Wills, Powers of Attorney and Estate Planning
Do I really need a will?
Modern living is very complicated whether you are single, married, or living in common law with a partner.
Every adult person in Ontario needs a will.
A will is the single most important device that you can use to ensure that your wishes are carried out when you die.
Without a will, when you die there is a possibility there will be greater sadness and loss for those you leave behind.
Why do I need a lawyer when I can simply do a will kit?
Yes, you need a lawyer.
If anybody were to challenge your will, there is a much stronger likelihood that your wishes will not be carried out after you die if your Will was prepared without the skill and attention of a lawyer.
I already have a will but I am getting separated (or married) do I need to update it?
Yes, you need to review whether your current will be satisfactory for your new position in life.
If there ever be a challenge as to the meaning of your will, the fact that you have a will prepared with your change in life and mind stands the best chance that your wishes will be carried out. By way of example, it is a good idea before marriage to make a will anticipating that you will be married. The will itself will include words to the effect “I intend this my will to be effective in the event of my marriage to …..”
What are my legal costs? Are there any other costs I need to worry about for budgeting purposes?
ften the legal expense of wills can be determined in advance depending on your circumstances.
Most persons need more than just a will. Most individuals need 3 documents.
- a will, that names your choice for an executor with powers to control your property after you die.
- a power of attorney for property, that names your choice for an attorney with powers to control your property while you are alive but incapable.
- a power of attorney for personal care, that names your choice for an executor with powers to control your body and health care while you are alive but incapable.
The circumstances that can determine the cost of your will include:
For A Single Person With No Support Obligations; Often, due to the simplicity of an individual’s circumstances, the legal cost is low in comparison to other circumstances. Please ask us for our current charge and/or a free estimate.
A Couple In An Original Marriage; Also, a couple in an original marriage with children only of that marriage can obtain their wills and powers of attorney at a low expense in comparison to more complex circumstances. Please ask us for our current charge and/or a free estimate.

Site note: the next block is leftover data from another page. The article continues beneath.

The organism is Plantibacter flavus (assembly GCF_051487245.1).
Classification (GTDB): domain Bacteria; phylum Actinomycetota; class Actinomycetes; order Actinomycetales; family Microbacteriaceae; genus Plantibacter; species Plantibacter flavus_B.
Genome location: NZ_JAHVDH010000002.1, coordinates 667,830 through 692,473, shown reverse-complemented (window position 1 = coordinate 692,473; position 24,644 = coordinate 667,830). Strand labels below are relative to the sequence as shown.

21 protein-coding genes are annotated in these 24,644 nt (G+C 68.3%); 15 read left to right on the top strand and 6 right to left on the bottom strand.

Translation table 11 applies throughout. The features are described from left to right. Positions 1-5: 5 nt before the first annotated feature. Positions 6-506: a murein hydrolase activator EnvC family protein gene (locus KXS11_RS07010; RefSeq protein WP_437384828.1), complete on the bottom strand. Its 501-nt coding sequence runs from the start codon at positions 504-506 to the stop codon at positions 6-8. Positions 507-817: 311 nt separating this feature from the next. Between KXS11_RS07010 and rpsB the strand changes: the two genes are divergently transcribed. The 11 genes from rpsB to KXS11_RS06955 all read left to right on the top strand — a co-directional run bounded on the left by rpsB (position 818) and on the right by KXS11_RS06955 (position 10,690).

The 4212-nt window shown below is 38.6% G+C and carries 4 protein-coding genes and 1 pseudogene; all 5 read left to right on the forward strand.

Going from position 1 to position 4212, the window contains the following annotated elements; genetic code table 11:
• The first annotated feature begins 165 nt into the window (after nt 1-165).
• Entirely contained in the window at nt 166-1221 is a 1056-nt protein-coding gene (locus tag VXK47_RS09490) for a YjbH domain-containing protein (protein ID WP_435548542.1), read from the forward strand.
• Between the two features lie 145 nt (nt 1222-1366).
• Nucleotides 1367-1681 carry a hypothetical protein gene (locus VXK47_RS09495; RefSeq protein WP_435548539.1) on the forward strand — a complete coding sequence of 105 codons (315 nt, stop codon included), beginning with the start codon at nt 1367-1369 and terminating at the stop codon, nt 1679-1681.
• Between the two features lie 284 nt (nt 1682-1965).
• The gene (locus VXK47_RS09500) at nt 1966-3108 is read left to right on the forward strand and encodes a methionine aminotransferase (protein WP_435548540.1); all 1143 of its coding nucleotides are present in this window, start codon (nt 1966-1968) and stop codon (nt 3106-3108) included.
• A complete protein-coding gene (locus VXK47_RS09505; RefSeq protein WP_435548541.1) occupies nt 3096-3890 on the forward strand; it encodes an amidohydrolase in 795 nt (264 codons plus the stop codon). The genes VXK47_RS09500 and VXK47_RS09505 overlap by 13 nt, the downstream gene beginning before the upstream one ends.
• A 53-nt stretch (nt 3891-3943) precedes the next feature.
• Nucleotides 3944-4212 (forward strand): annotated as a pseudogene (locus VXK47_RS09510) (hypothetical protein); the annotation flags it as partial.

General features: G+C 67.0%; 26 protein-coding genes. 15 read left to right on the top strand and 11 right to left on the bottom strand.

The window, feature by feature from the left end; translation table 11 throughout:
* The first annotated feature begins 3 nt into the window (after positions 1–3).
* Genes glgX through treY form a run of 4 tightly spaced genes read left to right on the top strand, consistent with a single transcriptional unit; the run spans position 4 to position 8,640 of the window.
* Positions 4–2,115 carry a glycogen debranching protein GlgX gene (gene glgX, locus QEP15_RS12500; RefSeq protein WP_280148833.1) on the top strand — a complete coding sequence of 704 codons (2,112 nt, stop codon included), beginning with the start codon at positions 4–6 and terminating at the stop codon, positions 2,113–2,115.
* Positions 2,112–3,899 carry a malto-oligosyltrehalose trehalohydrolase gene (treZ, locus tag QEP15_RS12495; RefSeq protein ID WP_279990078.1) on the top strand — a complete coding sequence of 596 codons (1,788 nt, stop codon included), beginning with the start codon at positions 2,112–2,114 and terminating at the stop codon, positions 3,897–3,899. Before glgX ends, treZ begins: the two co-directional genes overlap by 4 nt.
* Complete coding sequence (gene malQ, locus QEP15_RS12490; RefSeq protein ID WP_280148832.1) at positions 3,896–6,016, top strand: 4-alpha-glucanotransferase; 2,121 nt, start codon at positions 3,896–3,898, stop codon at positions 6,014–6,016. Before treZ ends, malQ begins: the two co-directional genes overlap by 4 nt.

More Complex Circumstances Such As Such As Common Law Partnerships, Second Marriages And Blended Relationships; Often modern living can require a great deal of thought when making one’s wills and powers of attorney. There can be a consideration of your wishes concerning an original family, stepchildren, insurance and more. Though these costs be higher than some circumstances, a careful early discussion can identify most costs in advance. There are options that are interesting for both partners whether the marry or not. Please ask us for our current charge and/or a free estimate.
In all cases: Legal costs are made up of a combination of legal fees plus HST, out-of-pocket disbursements and registration costs. When securing quotes for legal services be sure to ask for all costs and not simply the legal fee.
If possible, obtain the fee quote in writing.
I provide legal fee quotes upon request.
Lawyers offer a lot more than simply filling in the blanks. In addition to receiving your instructions, we provide counsel on your estate plan, look at your family dynamics and assets, canvass appropriate candidates for executor or attorneys so that you make a clear and informed decision on your will, powers of attorney and estate plan.
Once you have made that decision, a lawyer offers the opportunity to receive your instructions and clearly draft your exact intentions, thus avoiding ambiguity and misinterpretation which could lead to further costs or ill feelings.